Fisheries oceanography and the ecology of early life histories of fishes: a perspective over fifty years

Authors

  • John Jeffrey Govoni United States Department of Commerce, National Oceanic and Atmospheric Administration, National Ocean Service, Center for Coastal Fisheries and Habitat Research

DOI:

https://doi.org/10.3989/scimar.2005.69s1125

Keywords:

fishery oceanography, fish early life history

Abstract


Fisheries oceanography can be defined as the study of the ecology of fishes in the ocean: so defined, it comprises study at all levels of ecological organization—organisms, populations, communities, and ecosystems. The early life history of fishes plays out at each of these levels of organization. A paradigm developed by Johan Hjort at the turn of the twentieth century, along with postulates by Hjort and many of his colleagues that followed, came to guide much of fisheries oceanography through the ensuing hundred years. Research themes that address these postulates can be roughly partitioned as the study of the physiological ecology of the eggs and larvae of fishes in the sea, and the study of the abundance and distribution of fish propagules. Using case studies of organisms and physical processes, considerable progress has been made in understanding the causes of variation in population recruitment, defined either by stage-based models and simulated by individual-based models. Some of this progress has been published in Scientia Marina, or its predecessor Investigación Pesquera. The causes of variation, however, are interactive and operative at differing, yet often overlapping, spatial and temporal scales. Difficulty in matching spatial scales that typically differ by an order of magnitude or more, will continue to trouble the resolution of causes of population recruitment. Moreover, study of the causes of variation in recruitment has not led to predictive power at an annual scale. Prediction at a decadal scale, using community (or more appropriately larval fish assemblages) and ecosystem level dynamics, is more hopeful.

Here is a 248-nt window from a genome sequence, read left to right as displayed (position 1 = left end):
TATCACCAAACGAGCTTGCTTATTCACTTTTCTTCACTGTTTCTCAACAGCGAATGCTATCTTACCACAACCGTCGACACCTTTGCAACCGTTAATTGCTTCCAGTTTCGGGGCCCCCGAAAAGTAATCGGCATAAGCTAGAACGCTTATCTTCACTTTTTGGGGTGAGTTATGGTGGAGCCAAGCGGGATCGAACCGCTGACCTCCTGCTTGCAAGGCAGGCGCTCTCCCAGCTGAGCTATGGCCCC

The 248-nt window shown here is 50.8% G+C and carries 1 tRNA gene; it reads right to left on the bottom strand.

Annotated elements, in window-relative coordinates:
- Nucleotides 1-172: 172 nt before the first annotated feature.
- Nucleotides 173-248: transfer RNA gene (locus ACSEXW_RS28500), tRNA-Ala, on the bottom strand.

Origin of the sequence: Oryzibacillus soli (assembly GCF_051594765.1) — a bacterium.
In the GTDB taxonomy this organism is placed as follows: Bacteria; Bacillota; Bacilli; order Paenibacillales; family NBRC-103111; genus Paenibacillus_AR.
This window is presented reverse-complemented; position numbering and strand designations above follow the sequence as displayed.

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Published

2005-06-30

How to Cite

1.
Govoni JJ. Fisheries oceanography and the ecology of early life histories of fishes: a perspective over fifty years. scimar [Internet]. 2005Jun.30 [cited 2021Dec.2];69(S1):125-37. Available from: https://scientiamarina.revistas.csic.es/index.php/scientiamarina/article/view/299

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Articles